PLEDGE NOW
Boston

Maple Street in Woonsocket, R.I. is pictured about a week after the infamous Blizzard of ’78, when people could finally come out of their homes. (Wikimedia Commons)

With the first massive snowstorm of the winter predicted to hit the Boston area today — and the region marking the 35th anniversary of the Blizzard of ’78 this week — I am reminded of the power of snowstorms past. And why I love snow. Why we need snow.

As a kid, I grew up near woods, fields, and the ocean. I spent many winter hours outdoors. I trudged up hills for sledding marathons. I skated on frozen lakes, and foolishly played on icy rivers. I burrowed into snow banks and built igloos. I practically lived in nature’s cold embrace. (I also walked to school in the snow. Yes, the snow was deeper then. I was also shorter.)

With its blanket of pure white, a blizzard transforms not only the landscape, but people.

Today, my connection to the world’s raw elements has diminished. I have been programmed to despise winter weather. My instinct is to retreat from nature, to shelter myself under my duvet, or in my bathtub. Behind my apartment’s insulated walls, I hide from cruel winds and snowdrifts, protected by plasma screens and digital avatars.

Yet snow deserves a second look. I’m going to sound like a hapless romantic, but here goes: blizzards bring us together. The heaps of white stuff renew the landscape with fresh possibility. Snow softens the world. And us.

Think of the way we used to live and work. Once upon a time we had to embrace daily chores like keeping livestock, hunting for meat, raising a barn, clearing a woodlot, haying a field. Tasks like these tested our skill and strength, bringing us outdoors to work together, under the wide open sky, in full view of our neighbors.

Yet, since the advent of mass food production, there’s no need to practice the hard labor ways of yore. Some of us garden, but rarely for subsistence. Do we build or dig or bend our backs anymore? Barely. We can hire carpenters and landscapers to take care of what manual drudgery we once undertook ourselves. We have become disconnected from our bodies. The brisk air of a February morning has become an unpleasant space to get through on the way to the mall, not a sharp, senses-enhancing environment in which to revel.

So it is with gratitude we should welcome the snow.

We need to be outside. To puff out cold air through our lungs and see our breath condense into cottony wisps. We need to work, to shovel. Yes, shovel. We like to grumble and moan about the toil of moving snow. We tend to complain about any monotonous work. But take the wider view: Struggling and heaving and throwing snow, we exert ourselves as we did in days gone by. We push our bodies not for pleasure or exercise, but for survival. Or what we now call survival: to clear sidewalks and steps for safe passage, to rescue cars from tombs of snow. If that’s what passes for necessity in Somerville or Southie these days, let us celebrate it.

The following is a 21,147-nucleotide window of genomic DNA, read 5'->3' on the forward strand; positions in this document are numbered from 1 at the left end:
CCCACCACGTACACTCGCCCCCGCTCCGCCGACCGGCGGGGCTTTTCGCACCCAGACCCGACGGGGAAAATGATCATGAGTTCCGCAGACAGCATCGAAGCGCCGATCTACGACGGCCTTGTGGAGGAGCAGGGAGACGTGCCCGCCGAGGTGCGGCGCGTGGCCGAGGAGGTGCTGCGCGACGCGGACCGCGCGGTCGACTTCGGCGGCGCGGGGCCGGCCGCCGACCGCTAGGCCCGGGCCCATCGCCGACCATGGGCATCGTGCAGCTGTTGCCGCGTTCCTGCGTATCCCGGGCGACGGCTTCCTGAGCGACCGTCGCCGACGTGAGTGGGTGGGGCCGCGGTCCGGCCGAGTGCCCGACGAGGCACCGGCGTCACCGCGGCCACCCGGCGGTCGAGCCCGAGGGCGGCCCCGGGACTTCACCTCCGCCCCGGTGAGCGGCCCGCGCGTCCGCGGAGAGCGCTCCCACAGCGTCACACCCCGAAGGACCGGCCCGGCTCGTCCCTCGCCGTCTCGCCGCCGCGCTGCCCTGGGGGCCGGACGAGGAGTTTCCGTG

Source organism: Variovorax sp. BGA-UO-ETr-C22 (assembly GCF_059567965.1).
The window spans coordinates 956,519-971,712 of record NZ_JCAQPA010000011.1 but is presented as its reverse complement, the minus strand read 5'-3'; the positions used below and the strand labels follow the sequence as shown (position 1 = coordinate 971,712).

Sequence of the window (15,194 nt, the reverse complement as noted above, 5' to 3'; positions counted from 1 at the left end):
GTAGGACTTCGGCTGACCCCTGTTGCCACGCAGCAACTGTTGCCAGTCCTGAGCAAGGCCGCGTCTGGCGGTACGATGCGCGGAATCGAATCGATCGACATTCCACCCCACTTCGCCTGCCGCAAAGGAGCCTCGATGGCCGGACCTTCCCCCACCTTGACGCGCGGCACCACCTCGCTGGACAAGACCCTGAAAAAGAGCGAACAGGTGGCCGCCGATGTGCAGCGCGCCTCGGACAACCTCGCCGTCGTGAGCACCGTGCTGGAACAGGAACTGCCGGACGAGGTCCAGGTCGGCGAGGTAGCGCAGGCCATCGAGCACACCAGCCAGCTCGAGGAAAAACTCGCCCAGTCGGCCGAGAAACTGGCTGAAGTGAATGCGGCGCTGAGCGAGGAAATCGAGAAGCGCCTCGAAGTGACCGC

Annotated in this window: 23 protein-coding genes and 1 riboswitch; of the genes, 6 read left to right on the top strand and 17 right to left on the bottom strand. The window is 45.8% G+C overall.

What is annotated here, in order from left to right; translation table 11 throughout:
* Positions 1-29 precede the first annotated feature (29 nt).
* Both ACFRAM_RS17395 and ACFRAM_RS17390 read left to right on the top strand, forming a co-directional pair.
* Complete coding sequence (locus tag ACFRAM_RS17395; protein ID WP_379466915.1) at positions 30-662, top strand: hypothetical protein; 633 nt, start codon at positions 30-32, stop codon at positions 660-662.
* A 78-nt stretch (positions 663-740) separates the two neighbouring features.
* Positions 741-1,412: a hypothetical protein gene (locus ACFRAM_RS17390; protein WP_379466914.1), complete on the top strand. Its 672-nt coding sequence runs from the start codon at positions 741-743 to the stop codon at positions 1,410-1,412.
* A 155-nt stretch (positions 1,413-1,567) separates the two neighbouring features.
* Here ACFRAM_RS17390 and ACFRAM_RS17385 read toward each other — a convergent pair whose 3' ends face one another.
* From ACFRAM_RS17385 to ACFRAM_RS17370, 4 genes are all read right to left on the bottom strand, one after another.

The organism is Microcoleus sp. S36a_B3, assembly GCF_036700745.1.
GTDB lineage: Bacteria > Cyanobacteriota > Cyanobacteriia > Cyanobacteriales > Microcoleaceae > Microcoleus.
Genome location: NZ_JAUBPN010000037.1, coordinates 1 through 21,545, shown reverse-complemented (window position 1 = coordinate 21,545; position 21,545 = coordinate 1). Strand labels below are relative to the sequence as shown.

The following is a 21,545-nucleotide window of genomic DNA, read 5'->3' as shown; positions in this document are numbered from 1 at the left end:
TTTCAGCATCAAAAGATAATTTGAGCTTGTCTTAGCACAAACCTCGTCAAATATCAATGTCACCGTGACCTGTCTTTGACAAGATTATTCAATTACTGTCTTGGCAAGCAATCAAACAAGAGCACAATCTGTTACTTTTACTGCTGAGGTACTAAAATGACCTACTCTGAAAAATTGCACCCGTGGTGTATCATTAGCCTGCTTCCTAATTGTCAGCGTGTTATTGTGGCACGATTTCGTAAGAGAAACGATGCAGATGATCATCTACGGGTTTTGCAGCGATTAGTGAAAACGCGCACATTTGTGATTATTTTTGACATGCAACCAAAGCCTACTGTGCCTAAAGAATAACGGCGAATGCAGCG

I think back to the last big snow year, the winter of 2010-11, when some 80 inches fell. Typically, after the storm of the week, I would be out tossing the white stuff with a bent aluminum shovel, old-school, and I would meet my neighbors anew.

Across the street, I’d see Rachel, and Peter, and Julia. “Hello!” I’d call with a wave.

They’d reply with gloved gestures, backs bent, shovels pushing forward like ploughshares.

“Enough snow for you?” the fellow who lives next to me would respond.

“We’re running out of places to put it,” I’d reply. We’d both chuckle.

We need to be outside. To puff out cold air through our lungs and see our breath condense into cottony wisps. We need to work, to shovel. Yes, shovel.

There we’d all be, working together. Getting to know each other, rather than hurrying inside to get back to the business of staring at our computer screens. Sure, an office might buzz with group activity, but each employee delves into a separate microcosm of work, shielded by cubicles. When we shovel out our Jettas and Suburbans and Priuses, we connect again to those tasks we used to do in unison, like picking crops or weeding beds, and making our way across the earth in long lines of labor, wearing hats or boots and, perhaps, singing. We find community. A common purpose. And a connection to the sun and stars and seasons — and to the reality of frozen day and frigid night.

One time, after working up a sweat, my neighbor and I leaned on our shovels and removed our hats and scarves. He told me about his job, his daughter who lives with his ex — far away, his hope to see her again. To see spring. Before the snow, I probably hadn’t uttered a dozen words to him all year.

Then, my landlady offered, “Let’s tackle your car!” Sure! We brushed off the cape of snow. Feeling a rush of kindness — how could I not? — I shoved the snow off my upstairs neighbor’s car. Then, I trudged half a mile to free my girlfriend’s vehicle.

Another morning, sometime before dawn, the loud, ill-mannered teen two doors down from me took his family’s snow blower and cut a swath through the foot-high drifts, not only in front of his house, but down the entire block.

With its blanket of pure white, a blizzard transforms not only the landscape, but people.

So come on, Old Man Winter, give us your best. Me, the surly teen, my community, we’re ready for you. Not only that, we welcome you.

Tags: Boston, History, Relationships

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